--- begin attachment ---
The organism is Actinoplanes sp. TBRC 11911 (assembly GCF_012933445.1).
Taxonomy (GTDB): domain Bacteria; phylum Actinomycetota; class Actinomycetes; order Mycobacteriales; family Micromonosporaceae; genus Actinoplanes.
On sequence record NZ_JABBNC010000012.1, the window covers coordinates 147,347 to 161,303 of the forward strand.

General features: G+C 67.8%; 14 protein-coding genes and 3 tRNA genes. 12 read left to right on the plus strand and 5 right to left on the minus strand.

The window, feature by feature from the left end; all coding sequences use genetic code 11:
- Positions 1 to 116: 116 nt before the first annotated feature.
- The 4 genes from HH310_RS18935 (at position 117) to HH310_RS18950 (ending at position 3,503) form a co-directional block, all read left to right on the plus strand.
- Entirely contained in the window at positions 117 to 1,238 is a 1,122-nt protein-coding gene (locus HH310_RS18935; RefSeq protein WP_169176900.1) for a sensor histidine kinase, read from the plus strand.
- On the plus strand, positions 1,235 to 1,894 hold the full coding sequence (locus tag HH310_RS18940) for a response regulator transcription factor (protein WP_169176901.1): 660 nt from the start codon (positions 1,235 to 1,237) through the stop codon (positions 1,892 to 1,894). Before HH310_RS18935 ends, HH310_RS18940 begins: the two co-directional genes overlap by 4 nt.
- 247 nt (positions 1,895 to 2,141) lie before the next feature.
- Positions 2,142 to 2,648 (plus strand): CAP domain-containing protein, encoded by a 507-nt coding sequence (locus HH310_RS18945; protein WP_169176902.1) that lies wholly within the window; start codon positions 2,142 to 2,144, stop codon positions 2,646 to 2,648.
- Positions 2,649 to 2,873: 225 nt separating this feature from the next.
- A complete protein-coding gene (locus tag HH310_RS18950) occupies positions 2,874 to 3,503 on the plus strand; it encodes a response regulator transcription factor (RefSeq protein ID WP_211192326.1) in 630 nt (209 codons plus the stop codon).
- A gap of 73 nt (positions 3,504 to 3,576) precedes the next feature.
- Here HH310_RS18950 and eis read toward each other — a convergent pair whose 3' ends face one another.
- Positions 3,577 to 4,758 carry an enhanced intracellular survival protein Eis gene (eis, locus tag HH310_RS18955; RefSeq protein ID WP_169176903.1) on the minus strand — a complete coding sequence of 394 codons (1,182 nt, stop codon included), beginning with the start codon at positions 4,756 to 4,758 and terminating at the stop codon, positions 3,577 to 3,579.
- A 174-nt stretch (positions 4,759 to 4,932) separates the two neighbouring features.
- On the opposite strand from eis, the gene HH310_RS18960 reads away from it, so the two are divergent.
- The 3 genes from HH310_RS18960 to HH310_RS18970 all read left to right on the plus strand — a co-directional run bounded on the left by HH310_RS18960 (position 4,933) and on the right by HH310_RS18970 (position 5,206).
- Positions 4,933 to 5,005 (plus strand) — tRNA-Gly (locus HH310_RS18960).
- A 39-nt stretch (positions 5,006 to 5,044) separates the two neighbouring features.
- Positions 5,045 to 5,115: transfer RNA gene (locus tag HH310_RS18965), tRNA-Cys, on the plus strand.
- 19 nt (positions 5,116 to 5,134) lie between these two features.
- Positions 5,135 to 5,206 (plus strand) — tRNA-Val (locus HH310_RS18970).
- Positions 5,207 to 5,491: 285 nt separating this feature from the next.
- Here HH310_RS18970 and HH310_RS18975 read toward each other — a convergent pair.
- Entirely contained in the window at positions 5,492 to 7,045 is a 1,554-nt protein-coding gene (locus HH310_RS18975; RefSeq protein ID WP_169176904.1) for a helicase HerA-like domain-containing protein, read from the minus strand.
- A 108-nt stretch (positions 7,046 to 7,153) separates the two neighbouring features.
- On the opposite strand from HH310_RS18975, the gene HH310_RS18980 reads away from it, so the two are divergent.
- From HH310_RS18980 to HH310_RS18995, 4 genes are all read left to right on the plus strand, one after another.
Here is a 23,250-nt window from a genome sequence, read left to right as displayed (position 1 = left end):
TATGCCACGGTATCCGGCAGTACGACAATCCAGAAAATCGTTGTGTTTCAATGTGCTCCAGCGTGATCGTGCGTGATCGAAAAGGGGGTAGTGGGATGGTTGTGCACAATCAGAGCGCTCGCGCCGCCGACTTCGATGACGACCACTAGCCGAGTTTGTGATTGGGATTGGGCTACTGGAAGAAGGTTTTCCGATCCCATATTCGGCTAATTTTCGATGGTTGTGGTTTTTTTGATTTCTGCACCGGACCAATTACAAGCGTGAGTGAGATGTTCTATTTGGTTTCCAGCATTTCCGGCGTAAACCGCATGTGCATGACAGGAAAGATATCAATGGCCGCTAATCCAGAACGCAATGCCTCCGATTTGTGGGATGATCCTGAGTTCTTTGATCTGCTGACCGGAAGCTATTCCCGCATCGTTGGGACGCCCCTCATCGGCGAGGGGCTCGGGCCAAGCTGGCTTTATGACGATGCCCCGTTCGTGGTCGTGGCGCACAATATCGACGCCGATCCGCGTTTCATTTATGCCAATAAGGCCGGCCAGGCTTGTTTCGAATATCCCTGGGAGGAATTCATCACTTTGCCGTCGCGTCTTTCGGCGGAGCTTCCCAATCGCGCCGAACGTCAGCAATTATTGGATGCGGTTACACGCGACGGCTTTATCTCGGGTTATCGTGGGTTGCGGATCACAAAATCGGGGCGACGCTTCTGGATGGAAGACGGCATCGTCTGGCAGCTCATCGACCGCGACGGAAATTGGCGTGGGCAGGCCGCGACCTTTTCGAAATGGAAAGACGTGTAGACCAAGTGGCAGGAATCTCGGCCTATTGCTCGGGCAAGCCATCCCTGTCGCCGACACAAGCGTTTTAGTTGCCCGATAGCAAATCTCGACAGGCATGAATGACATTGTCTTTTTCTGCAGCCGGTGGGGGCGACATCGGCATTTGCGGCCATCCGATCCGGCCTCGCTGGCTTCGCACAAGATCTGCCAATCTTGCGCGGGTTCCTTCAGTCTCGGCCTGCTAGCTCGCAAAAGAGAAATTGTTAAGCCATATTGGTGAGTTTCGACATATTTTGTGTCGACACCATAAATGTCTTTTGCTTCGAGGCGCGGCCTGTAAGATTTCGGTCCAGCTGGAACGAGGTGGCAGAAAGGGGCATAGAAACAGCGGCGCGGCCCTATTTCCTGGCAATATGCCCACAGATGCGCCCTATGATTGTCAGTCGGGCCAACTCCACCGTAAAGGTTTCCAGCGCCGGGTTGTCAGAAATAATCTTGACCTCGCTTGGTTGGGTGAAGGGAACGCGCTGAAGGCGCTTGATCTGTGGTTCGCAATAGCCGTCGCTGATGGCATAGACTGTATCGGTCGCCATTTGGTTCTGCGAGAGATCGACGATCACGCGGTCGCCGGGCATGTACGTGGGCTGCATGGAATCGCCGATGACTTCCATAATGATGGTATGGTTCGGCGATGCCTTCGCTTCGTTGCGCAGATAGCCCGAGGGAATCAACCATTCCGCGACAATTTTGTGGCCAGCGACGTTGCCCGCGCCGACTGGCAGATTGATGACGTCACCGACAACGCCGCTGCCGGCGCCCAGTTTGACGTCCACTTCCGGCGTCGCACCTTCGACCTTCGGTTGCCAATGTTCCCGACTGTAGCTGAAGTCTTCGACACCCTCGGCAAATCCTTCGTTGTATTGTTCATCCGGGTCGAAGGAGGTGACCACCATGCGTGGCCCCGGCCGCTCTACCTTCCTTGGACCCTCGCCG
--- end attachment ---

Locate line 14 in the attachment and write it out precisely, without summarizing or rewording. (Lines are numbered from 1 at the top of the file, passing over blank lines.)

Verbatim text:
- A gap of 73 nt (positions 3,504 to 3,576) precedes the next feature.